Do-it-yourself Surveys: Design Tips

Tools like Survey Monkey and Fluid Survey are low or no-cost, easy to use and accessible to anyone with e-mail.   But this also means there are many more surveys out there as well as other competing demands on people’s attention.   It is more important than ever, to design an effective survey that yields data that you can act on.  


Here are some design tips to help:

1. Keep it simple.  Use straight forward wording in the level of language used by the respondent. Also consider a simple design with limited graphics and fonts.


2. Be clear about your intentions. Respondents are more likely to help you if they see something of positive value for them. So take the time to set out why you are asking for this info; what you do with the data; how you will respect privacy and confidentiality.

3. Define the content.   The best place to start is with defining objectives for the survey. What specifically do you want to know from your respondents?  Then develop questions.

4. Refine the question ‘types’.  There are many types of survey question out there like dichotomous choices (yes/no), ranking, multiple choice, and scales.  What you use will depend on the information you seek.  In general, it is good to have both open and close-ended questions in the survey.  When using close-ended questions, the wisdom out there suggests using scales instead of yes/no, to use scales of 5 or 7 for attitude, and to have a middle value.  It is also seems wise to keep the rating scale consistent across questions.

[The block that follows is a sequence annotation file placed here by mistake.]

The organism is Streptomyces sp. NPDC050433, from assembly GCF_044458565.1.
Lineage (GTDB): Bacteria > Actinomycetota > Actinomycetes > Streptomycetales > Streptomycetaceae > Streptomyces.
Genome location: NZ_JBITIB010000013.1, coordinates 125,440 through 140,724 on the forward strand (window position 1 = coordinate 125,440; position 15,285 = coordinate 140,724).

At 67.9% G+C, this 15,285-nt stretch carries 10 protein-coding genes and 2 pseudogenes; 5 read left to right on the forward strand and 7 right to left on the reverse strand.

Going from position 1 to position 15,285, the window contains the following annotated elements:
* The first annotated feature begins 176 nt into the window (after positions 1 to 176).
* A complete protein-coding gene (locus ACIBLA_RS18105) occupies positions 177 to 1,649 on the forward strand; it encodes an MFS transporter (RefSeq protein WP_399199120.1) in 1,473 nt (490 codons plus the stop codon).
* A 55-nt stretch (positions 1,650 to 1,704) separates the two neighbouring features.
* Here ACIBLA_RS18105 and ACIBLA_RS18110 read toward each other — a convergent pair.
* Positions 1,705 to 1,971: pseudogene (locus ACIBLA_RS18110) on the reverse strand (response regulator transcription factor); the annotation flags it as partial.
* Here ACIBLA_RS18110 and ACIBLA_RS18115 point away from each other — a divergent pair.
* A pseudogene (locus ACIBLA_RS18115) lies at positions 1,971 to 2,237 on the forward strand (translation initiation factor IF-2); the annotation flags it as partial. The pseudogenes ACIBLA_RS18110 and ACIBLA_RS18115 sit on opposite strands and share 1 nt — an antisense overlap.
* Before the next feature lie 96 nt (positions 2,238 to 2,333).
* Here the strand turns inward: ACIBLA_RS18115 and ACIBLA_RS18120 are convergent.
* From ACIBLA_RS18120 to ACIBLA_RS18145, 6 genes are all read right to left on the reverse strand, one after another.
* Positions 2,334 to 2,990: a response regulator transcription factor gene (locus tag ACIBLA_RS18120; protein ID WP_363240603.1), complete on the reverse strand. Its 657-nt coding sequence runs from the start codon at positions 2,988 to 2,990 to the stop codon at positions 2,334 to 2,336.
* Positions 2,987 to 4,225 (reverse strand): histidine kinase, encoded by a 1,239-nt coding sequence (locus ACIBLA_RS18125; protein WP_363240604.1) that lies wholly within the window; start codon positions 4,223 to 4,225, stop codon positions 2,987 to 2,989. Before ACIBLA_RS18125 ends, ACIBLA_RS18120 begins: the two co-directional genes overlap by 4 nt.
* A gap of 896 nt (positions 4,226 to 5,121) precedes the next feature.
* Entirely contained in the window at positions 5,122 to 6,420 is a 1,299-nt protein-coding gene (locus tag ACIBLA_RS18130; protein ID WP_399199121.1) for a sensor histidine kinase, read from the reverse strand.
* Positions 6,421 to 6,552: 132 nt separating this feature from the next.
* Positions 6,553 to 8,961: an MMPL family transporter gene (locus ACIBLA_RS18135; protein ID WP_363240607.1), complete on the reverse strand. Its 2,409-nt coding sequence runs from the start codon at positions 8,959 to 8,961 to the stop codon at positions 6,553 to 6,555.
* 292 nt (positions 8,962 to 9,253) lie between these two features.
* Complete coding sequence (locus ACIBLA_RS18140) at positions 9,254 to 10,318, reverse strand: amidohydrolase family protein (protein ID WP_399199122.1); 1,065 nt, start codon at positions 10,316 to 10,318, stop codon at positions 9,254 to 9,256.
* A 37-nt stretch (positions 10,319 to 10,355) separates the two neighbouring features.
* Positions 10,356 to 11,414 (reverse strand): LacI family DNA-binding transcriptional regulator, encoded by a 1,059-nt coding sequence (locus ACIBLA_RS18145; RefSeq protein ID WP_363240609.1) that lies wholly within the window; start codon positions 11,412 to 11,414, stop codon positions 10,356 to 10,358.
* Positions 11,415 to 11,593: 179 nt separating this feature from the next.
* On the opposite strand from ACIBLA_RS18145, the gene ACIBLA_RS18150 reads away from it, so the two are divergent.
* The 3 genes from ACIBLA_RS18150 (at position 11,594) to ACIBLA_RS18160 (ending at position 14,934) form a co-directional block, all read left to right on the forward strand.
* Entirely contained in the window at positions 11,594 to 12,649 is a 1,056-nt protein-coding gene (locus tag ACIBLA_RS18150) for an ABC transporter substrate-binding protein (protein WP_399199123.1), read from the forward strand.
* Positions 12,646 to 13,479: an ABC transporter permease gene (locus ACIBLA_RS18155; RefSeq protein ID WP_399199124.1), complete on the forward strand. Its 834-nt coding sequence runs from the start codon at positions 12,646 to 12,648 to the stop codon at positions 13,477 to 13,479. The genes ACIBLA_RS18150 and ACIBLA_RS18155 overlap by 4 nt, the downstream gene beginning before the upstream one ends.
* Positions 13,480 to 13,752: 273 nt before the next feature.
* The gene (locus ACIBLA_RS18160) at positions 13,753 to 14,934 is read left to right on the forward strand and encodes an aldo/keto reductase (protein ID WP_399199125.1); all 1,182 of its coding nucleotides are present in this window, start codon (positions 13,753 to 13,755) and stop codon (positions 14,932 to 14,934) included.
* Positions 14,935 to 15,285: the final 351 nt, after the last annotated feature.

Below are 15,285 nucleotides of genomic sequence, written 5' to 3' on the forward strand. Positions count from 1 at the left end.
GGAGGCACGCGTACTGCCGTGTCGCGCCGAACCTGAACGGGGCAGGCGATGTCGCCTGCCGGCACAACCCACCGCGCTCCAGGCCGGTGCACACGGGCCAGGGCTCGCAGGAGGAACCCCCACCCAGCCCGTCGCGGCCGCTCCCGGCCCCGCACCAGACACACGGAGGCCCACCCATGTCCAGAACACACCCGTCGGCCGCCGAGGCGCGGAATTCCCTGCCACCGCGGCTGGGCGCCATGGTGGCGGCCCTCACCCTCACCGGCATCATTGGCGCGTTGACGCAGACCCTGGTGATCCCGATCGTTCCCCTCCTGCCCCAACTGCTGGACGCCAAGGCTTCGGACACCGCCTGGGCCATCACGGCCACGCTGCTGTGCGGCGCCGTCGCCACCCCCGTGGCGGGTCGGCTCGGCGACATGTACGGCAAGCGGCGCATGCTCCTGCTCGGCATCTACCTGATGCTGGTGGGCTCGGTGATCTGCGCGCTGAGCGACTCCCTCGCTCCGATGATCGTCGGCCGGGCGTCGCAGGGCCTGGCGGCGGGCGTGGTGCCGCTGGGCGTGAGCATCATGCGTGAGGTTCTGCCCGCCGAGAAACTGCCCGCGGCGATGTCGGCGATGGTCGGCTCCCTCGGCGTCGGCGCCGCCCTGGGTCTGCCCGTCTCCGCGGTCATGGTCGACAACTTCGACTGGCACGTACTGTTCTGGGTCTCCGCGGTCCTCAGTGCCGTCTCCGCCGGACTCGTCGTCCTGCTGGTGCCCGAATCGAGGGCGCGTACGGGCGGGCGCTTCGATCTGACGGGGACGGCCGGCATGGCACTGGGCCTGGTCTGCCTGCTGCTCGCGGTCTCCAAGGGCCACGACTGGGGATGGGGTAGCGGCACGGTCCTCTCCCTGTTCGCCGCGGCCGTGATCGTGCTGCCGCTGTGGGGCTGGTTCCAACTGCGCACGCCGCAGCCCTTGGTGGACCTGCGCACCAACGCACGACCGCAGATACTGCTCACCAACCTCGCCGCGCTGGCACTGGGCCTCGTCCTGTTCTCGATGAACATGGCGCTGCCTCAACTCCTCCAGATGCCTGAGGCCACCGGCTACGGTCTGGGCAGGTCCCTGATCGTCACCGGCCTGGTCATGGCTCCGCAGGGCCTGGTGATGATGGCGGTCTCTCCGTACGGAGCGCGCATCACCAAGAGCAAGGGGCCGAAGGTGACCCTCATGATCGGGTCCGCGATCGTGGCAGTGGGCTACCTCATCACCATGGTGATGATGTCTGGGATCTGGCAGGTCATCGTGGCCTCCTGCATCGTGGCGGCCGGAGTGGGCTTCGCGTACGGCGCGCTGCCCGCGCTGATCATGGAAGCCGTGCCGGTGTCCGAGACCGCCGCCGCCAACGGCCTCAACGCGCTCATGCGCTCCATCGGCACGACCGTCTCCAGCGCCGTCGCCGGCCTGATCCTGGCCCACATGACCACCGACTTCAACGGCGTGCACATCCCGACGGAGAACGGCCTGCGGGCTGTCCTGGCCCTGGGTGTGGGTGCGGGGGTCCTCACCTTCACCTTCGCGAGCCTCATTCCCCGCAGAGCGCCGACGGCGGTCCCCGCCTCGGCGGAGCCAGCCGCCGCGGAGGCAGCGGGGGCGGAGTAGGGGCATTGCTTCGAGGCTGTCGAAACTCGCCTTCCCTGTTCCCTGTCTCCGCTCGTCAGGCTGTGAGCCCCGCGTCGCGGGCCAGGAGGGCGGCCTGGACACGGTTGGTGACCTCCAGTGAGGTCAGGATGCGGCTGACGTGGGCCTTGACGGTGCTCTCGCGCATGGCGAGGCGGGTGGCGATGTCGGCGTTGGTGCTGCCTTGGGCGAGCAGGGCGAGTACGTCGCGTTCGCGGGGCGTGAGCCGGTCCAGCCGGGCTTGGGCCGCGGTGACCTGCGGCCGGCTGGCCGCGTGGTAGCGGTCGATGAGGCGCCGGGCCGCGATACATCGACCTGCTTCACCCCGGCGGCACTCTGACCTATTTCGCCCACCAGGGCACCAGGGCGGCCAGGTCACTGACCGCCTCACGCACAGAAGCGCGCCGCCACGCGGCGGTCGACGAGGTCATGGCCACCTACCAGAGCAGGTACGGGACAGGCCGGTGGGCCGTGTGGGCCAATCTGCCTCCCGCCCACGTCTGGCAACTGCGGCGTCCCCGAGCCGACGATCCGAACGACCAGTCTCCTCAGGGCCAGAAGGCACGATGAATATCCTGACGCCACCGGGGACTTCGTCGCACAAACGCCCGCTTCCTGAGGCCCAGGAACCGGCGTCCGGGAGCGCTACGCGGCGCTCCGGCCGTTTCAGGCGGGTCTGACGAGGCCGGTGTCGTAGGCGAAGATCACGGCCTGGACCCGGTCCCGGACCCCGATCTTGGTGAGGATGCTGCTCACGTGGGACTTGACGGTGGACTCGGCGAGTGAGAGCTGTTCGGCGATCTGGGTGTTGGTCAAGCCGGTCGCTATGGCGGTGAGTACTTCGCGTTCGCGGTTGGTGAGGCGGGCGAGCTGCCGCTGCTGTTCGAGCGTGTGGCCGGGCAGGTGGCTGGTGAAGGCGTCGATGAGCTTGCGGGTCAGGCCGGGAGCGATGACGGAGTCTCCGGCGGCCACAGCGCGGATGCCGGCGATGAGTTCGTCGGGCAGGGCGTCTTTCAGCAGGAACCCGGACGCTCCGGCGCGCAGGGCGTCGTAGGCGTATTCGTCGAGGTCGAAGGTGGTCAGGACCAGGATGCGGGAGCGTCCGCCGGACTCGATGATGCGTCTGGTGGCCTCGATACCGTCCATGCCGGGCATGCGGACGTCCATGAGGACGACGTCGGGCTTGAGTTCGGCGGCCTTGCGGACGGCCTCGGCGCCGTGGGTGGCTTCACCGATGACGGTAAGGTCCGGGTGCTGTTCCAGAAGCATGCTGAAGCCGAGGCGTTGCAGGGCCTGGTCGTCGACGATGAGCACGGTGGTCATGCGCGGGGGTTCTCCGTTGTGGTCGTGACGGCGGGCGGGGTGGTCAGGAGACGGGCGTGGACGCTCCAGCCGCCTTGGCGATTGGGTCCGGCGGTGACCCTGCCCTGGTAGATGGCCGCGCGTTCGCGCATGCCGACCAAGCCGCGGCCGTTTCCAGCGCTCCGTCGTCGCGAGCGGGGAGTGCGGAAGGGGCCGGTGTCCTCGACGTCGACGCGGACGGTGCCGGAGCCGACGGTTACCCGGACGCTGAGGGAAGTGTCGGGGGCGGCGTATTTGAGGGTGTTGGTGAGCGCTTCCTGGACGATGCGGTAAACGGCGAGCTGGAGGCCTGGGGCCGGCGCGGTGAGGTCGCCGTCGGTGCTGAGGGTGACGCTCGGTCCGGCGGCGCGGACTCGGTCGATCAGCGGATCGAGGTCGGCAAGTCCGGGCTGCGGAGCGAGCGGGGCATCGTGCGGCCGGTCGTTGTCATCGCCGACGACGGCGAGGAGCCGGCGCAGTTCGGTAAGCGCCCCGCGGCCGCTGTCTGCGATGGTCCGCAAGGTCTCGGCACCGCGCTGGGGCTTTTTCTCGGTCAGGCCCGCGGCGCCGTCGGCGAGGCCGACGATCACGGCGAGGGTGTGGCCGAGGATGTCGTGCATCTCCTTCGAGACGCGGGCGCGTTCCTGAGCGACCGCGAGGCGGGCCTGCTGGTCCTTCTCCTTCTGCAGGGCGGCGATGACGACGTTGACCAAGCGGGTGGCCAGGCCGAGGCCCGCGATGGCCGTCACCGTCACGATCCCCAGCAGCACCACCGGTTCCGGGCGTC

5. Keep it short.  Look at your survey and edit out what is not essential.  A survey should ideally take less than 15 minutes to complete.  Otherwise, people get bored and drop out.

6. Pre-test your survey. This will help ensure your questions and response options are understandable and all your survey logic works.


Once you have a survey, now what? It is not quite as simple as sending out a link.... 

A couple issues to think about:

• Participation.  To encourage participation, think of timing issues for your audience.  When would be a good or bad time to be asked to participate in a survey?  It can be useful to let people know in advance that you will send them a survey and to provide incentives to participate.

• Sampling.  If you are sending an e-mail with a request to fill in a survey, you will end up with a ‘convenience sample’.   This is useful for learning about the issues; you just can’t state that it represents everyone.   You could also consider ‘quota sampling’ where you make an effort to ensure that you get responses that represent specific sub-groups that you are interested in (e.g. by gender, or age, or type of client, etc.).   If you have a good budget and/or in-house statistical expertise, than you can use probability sampling to make inferences about the total population.  Or try finding a community partner. For instance many academic institutions have programs in which faculty and/or students partner with community organizations to do this. 

blog type: 
Issues & Ideas